Richard’s View: Cataract

Happy New Year!

As you all must know by now I shall only be working as an Optometrist for the first three months of the year. Hopefully I shall still be writing these articles for the Littleover and Mickleover Little Books, but with a slightly different angle.

Next month I aim to write about Macular Degeneration and in March about Glaucoma, but for now though let’s talk about Cataract. We all should expect to live long enough to develop some cataract and most of us will almost certainly need cataract surgery to help us see properly well into our old age. We shouldn’t be afraid of it – those who have gone before us and experienced modern cataract surgery and intra-ocular lens implants keep telling me how wonderful and quick and successful a procedure it is.

Cataract information - what is a cataract?

Most cataracts are a clouding up of the lens in the eye. The lens sits just behind the iris in the eye and, in a younger eye at least, is flexible enough to allow the focus of the eye to be adjusted. As we get older the lens becomes stiffer and focussing consequently suffers so that whereas as infants we could probably focus on our eyelashes buy the time we reach retirement age there is no focussing power left and we have to make other arrangements to see close up clearly. With age the lens also gets less clear, sometimes from the edges inwards and sometimes they start in the middle. These central cataracts are the most annoying because they lie right behind the pupil and affect vision in all conditions whereas the more peripheral cataracts only affect vision when the pupil is large and dilated. The most common visual effects that cataracts produce are very similar to the effects that follow on from trying to see through a dirty windscreen – worse when looking towards the light and better with the light behind you.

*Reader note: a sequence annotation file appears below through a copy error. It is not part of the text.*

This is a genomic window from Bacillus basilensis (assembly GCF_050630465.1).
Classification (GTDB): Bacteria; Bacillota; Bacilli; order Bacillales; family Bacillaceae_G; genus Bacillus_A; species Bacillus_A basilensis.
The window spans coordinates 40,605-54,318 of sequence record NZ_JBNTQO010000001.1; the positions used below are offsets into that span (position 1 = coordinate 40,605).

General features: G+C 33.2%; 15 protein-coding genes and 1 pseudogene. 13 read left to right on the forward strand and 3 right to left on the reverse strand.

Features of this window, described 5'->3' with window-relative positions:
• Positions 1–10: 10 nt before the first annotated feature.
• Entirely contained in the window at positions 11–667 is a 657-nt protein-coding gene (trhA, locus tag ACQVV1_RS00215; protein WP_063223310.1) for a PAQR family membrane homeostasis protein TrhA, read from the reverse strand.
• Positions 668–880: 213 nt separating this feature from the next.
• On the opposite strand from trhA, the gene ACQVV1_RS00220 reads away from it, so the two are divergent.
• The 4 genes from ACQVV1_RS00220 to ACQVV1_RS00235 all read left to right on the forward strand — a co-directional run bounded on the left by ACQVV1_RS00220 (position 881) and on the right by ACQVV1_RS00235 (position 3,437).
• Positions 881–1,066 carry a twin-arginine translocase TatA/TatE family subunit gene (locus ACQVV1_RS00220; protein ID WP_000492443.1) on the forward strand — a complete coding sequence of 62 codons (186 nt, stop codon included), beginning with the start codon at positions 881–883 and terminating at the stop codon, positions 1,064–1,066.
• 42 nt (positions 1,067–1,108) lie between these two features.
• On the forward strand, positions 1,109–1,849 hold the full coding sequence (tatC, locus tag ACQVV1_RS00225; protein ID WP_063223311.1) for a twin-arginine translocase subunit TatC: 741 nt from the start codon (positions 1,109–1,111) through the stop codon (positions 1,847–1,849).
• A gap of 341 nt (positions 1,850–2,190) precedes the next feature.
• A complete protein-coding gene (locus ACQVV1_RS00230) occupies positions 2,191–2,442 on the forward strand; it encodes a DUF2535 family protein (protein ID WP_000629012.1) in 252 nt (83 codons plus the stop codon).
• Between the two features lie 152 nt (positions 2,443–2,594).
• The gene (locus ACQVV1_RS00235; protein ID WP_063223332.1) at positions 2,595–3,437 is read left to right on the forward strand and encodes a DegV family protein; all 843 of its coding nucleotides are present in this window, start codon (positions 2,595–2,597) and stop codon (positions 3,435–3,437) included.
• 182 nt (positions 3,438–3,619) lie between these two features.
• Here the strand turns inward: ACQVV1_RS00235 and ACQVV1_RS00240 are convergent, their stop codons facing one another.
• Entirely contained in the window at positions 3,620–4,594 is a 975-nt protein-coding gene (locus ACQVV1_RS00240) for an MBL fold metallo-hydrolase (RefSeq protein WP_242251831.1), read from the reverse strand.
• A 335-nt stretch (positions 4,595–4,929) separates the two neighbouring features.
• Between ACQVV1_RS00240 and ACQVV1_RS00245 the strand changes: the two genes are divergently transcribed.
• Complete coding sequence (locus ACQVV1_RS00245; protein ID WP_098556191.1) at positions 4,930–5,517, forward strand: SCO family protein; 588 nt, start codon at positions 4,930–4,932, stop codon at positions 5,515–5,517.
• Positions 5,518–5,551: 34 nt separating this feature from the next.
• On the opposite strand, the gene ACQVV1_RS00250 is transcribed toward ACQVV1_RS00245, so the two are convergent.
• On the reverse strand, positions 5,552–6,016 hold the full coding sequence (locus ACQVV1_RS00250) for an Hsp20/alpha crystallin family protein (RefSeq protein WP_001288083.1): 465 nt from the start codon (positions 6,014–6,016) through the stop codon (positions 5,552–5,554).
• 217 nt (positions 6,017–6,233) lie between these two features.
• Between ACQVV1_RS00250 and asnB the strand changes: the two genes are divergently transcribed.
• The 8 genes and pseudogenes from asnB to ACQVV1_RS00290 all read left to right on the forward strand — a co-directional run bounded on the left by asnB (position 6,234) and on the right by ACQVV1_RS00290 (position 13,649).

If you find that you are often trying to clean your glasses and getting no improvement it might be that you are developing a cataract – but it might also be that your glasses simply need replacing. In which case you will shortly have an older spare pair that you can give away to charity in our Vision Aid Overseas collection box!

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